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Roof Ladders

Gaining access to a rooftop can be dangerous and requires a high quality, suitable ladder solution. Here at BPS our range of professional roof ladders are the ideal choice because they are made from aluminium, making them incredibly strong and secure for the climber whilst being lightweight and easy to manoeuvre. Also, they boast a range of other impressive features such as PVC coated support bearers, ensuring the ladder is easy to climb as well as preventing any damage to the roof tiles. Opting for a less secure design or a normal ladder which isn’t fixed to the top of the roof could lead to a serious injury.

Setting up a roof ladder safely

Typically, a leaning ladder will be used to help the roof ladder to be carried up onto the roof. The leaning ladder must be used following schedule 6 of the work at height regulations. With this in mind there are 4 main things to think about and check:

1) The ground or surface on which the leaning ladder is going to rest. It needs to be stable, firm, and strong enough to safely support the ladder when a load is added.

2) The ladder needs to be prevented from slipping by securing it at or near its top or bottom.

3) The ladder needs to be long enough to extend above the roof ladder by 3 rungs. This will provide a good handhold when getting onto the roof ladder.

4)The ladder should lean at an angle of 75 degrees to the ground.

A roof ladder is not too dissimilar from a normal ladder except it has two hooks attached at the end. The hooks allow the ladder to attach to the peak of a roof, making it secure. The climber can then easily and safely move up and down the roof whilst having a base to balance and complete work from. To set up your roof ladder securely and in the right position you should take full advantage of its design and use the wheels to allow you to push it up the roof. When the wheels reach the top of the roof ridge you can turn the ladder over and hook it safely onto the ridge of the roof. Once it is set up, there should be at least three rungs sat above the gutter as the ladder must be long enough for the job at hand.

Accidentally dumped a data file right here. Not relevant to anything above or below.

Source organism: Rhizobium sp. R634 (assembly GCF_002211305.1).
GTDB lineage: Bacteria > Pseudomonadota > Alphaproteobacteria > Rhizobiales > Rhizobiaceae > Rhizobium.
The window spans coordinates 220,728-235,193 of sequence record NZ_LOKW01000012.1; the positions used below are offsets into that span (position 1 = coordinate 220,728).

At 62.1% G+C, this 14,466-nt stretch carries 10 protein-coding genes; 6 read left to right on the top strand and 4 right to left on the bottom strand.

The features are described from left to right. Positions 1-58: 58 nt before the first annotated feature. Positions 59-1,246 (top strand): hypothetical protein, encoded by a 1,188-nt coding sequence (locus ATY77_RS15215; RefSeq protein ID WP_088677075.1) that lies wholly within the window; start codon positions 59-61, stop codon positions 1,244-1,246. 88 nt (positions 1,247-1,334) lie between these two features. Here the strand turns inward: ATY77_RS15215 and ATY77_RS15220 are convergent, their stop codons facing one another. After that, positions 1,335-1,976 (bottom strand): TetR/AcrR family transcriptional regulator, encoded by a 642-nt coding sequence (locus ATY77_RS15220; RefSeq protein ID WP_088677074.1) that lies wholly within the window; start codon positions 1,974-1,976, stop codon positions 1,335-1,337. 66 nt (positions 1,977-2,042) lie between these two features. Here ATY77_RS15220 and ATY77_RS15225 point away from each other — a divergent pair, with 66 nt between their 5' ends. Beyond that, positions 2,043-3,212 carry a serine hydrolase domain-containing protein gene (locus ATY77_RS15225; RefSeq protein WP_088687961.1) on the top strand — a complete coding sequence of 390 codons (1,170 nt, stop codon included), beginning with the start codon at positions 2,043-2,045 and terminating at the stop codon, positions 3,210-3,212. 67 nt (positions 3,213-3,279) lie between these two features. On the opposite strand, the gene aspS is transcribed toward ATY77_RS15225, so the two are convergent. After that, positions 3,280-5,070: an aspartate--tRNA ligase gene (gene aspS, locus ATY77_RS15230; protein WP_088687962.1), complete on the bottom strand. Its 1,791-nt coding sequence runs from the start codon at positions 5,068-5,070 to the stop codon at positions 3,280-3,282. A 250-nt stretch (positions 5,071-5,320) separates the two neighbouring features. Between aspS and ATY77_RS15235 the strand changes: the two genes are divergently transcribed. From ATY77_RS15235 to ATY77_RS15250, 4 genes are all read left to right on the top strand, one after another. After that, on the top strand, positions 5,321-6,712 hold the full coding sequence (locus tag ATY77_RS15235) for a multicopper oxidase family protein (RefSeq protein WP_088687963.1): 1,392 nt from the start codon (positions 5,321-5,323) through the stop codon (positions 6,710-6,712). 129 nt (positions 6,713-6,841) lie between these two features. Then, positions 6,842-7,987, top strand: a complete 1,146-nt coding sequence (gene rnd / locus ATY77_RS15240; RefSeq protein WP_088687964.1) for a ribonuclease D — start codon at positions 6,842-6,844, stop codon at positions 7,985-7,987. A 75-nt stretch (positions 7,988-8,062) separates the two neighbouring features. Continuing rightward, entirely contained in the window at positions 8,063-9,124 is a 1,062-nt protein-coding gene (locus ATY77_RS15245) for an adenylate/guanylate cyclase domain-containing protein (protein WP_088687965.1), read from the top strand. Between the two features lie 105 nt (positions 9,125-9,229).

Using the ladder safely

Before you start moving you must always make sure you have secure footing on the lowest rungs of the ladder. You should also always keep a firm grip on the ladder with both hands and avoid carrying too much weight as it could increase your chance of having a fall. Any tools and materials you need to carry should be kept secure on a tool belt for example. You should climb up and down the roof ladder by crawling and gripping the rungs not the stiles (sides) with your hands.

If there is bad weather on the day you are due to carry out roof work don’t try to continue with the job. Poor weather can affect your grip and balance on the roof as well as the ladder and you would be putting yourself in significant danger of having an accident. Also, be aware of any overhead power lines, as with our roof ladders most roof ladders are made from aluminium which is a good conductor of electricity. Not checking the safety of your surroundings could lead to an electric shock or other incidents.

A roof ladder must never be used as a bridge or a leaning ladder. They are designed for use on a sloping roof and therefore must not be used on flat roofs or very steeply pitched.

On what kind of roof is a roof ladder suitable to use?

The roof should have a roof pitched angle of between 25 and 45 degrees, don’t use a roof ladder outside of this range. The ladder must be the right length for the job, if too long it can overhang the roof edge by so much that it becomes unbalanced. If too short accessing the ladder will require stepping onto the roof itself which could increase the risk of damage to tiles and slipping off.

It’s important to remember that the roof must be capable of supporting the weight of the ladder and the user. Some sheet roofing such as polycarbonate and other lightweight roofing systems might not be suitable.

Wearing personal protective equipment

When carrying out work at height on a roof it's essential to wear the right clothes to keep you as safe as possible. This includes the following:

  • Appropriate trousers - working on a roof means protecting your legs from any cuts, grazes, and splinters so it’s not a good idea to wear shorts.
  • Protective footwear - steel toe caps (or a suitable equivalent) are needed to protect against any dropped objects. Also, midsole protection is required to prevent puncture by nails and other sharp materials.
  • Safety helmet s- there are two reasons to wear a safety helmet for roof work. Firstly, it can help to protect you from anything that may fall off the roof, when climbing up or down or when on the ground. The second reason is to protect you in case of a fall.
  • Safety glasses - these should always be worn in situations where material can possibly fly into the eyes. This includes all cases where cutting or sawing is needed.
  • Knee pads- you should consider these to protect your knees from strain and damage, as a result of compression and wear on the joints from the roof work.

· Seasonal safety- think about both summer and winter working conditions when selecting your roof work clothing. In summer, it’s important to wear sun cream to protect you from sunburn and skin damage. In winter, warm clothing that still gives you freedom of movement should be worn, such as fleeces and jackets, hats, and gloves. Being cold can increase your chance of a fall as it numbs sensation which can cause a loss of grip as well as stumbling or tripping over.